When the Beatles were originally awarded their MBEs, many who had already been awarded medals were furious that a pop group should be awarded this honour as they felt that it had somewhat trivialised the tradition.
Many who had received the honour for military services had ironically sent theirs back. In response to this, Lennon, in his usual way, quipped: “They got them for killing people. We got ours for entertaining. I’d say we deserve ours more.”
One of such recipients includes Hector Dupuis, a Canadian MP, who didn’t want to be “on the same level as vulgar nincompoops,” according to the Beatles Bible.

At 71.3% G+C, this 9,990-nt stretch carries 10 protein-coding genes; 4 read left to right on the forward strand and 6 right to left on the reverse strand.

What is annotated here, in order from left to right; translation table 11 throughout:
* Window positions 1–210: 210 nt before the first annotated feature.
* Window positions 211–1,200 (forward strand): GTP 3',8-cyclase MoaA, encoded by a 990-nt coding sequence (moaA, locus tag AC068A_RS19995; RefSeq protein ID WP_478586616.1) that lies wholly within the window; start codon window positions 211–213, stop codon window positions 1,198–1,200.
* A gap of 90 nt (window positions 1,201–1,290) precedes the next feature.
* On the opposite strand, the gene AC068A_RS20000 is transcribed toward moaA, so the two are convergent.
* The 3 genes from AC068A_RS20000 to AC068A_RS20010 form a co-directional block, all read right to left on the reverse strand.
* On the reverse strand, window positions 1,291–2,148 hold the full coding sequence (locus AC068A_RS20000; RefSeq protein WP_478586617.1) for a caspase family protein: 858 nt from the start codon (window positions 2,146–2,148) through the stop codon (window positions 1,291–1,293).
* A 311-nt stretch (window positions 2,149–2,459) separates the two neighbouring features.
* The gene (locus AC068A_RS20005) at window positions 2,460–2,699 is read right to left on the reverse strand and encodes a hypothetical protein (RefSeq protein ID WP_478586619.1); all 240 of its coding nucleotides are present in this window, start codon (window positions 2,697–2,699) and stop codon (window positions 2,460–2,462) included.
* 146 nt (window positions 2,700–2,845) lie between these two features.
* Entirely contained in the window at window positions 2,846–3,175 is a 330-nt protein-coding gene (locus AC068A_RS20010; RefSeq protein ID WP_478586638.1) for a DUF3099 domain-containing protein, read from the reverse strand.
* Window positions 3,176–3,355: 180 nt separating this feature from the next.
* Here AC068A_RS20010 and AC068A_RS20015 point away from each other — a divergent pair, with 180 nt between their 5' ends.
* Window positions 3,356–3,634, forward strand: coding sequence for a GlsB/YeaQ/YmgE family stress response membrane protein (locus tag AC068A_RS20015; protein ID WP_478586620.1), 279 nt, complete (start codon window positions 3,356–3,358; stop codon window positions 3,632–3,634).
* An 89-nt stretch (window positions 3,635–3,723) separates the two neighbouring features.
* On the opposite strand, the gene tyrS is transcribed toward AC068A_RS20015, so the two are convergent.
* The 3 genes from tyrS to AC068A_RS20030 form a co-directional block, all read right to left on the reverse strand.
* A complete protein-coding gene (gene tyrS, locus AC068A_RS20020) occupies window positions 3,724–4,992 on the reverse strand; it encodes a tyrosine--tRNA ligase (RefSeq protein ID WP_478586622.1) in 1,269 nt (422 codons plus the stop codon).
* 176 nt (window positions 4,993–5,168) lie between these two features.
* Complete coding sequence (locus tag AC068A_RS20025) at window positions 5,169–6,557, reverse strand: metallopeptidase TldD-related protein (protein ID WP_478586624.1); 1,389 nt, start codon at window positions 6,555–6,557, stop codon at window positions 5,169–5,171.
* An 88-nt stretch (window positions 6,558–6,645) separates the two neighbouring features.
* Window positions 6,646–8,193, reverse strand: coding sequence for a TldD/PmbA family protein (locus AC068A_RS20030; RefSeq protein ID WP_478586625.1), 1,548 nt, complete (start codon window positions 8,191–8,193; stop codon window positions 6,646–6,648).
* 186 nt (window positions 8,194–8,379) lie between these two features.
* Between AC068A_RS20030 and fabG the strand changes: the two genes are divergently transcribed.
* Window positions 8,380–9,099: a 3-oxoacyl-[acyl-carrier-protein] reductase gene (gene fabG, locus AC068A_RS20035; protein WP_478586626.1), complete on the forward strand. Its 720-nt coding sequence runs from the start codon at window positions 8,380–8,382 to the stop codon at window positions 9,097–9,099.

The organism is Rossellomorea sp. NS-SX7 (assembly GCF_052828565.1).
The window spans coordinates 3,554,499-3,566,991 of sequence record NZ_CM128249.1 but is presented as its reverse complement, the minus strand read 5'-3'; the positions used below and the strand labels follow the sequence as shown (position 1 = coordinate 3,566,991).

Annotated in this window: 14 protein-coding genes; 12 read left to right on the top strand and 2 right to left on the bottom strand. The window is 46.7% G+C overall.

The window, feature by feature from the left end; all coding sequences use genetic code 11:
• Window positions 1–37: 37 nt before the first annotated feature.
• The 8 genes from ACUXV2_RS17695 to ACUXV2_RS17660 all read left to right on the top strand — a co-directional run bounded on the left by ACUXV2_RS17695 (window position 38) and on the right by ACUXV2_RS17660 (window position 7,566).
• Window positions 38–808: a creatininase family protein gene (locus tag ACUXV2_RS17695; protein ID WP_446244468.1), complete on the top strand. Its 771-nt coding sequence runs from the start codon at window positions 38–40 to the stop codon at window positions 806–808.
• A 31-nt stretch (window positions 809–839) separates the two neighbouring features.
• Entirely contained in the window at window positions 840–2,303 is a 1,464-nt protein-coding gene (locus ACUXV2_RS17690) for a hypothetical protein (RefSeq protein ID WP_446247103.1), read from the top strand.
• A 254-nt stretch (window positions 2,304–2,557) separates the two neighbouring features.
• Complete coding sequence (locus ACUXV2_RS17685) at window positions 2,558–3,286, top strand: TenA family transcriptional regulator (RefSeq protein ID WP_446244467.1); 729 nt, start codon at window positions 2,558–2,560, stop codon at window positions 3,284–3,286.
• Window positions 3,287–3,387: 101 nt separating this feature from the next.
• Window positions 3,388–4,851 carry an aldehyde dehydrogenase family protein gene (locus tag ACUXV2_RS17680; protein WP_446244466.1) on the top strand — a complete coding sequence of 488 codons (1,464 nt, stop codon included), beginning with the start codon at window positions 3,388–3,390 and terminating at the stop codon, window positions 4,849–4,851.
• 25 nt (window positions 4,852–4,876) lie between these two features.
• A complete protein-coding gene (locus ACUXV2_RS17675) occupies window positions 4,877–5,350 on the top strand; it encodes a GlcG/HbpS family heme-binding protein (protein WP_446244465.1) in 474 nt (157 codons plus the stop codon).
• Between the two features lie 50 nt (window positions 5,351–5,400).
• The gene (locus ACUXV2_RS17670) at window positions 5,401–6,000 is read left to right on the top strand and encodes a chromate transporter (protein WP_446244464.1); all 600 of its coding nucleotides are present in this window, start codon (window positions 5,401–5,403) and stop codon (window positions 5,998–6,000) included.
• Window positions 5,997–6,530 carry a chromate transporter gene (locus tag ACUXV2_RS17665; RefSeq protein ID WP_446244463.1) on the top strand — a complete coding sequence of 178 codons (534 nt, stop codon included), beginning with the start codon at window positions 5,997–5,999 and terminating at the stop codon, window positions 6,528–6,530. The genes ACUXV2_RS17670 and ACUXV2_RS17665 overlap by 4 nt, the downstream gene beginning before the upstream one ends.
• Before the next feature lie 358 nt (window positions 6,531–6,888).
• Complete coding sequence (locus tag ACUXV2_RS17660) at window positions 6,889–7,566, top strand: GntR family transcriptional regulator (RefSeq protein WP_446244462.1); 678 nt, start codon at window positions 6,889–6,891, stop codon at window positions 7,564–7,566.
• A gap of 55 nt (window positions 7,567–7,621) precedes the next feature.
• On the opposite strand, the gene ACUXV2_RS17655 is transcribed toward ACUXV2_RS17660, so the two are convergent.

Why were The Beatles awarded MBEs?
The Beatles were awarded this honour for their outstanding achievements within the music industry and popular entertainment.
Ringo Starr humorously recalled: “‘Well, how long have you been together as a band?’ The Queen asked, to which Paul and I said, ‘We’ve been together now for forty years doesn’t don’t seem a day too much.’ She had this strange, quizzical look on her face, like either she wanted to laugh or she was thinking ‘Off with their heads!'”
According to the Beatles Bible, it has been postulated that Labour Prime Minister at the time, Harold Wilson, nominated the Beatles in an attempt to gain popularity with the younger voters.
Currently, the remaining Beatles, Paul McCartney and Ringo Starr have since had an upgrade and are now ‘Knights of the British Empire’.
Here’s an article about how David Bowie outright refused the British Empire’s award, not once but twice.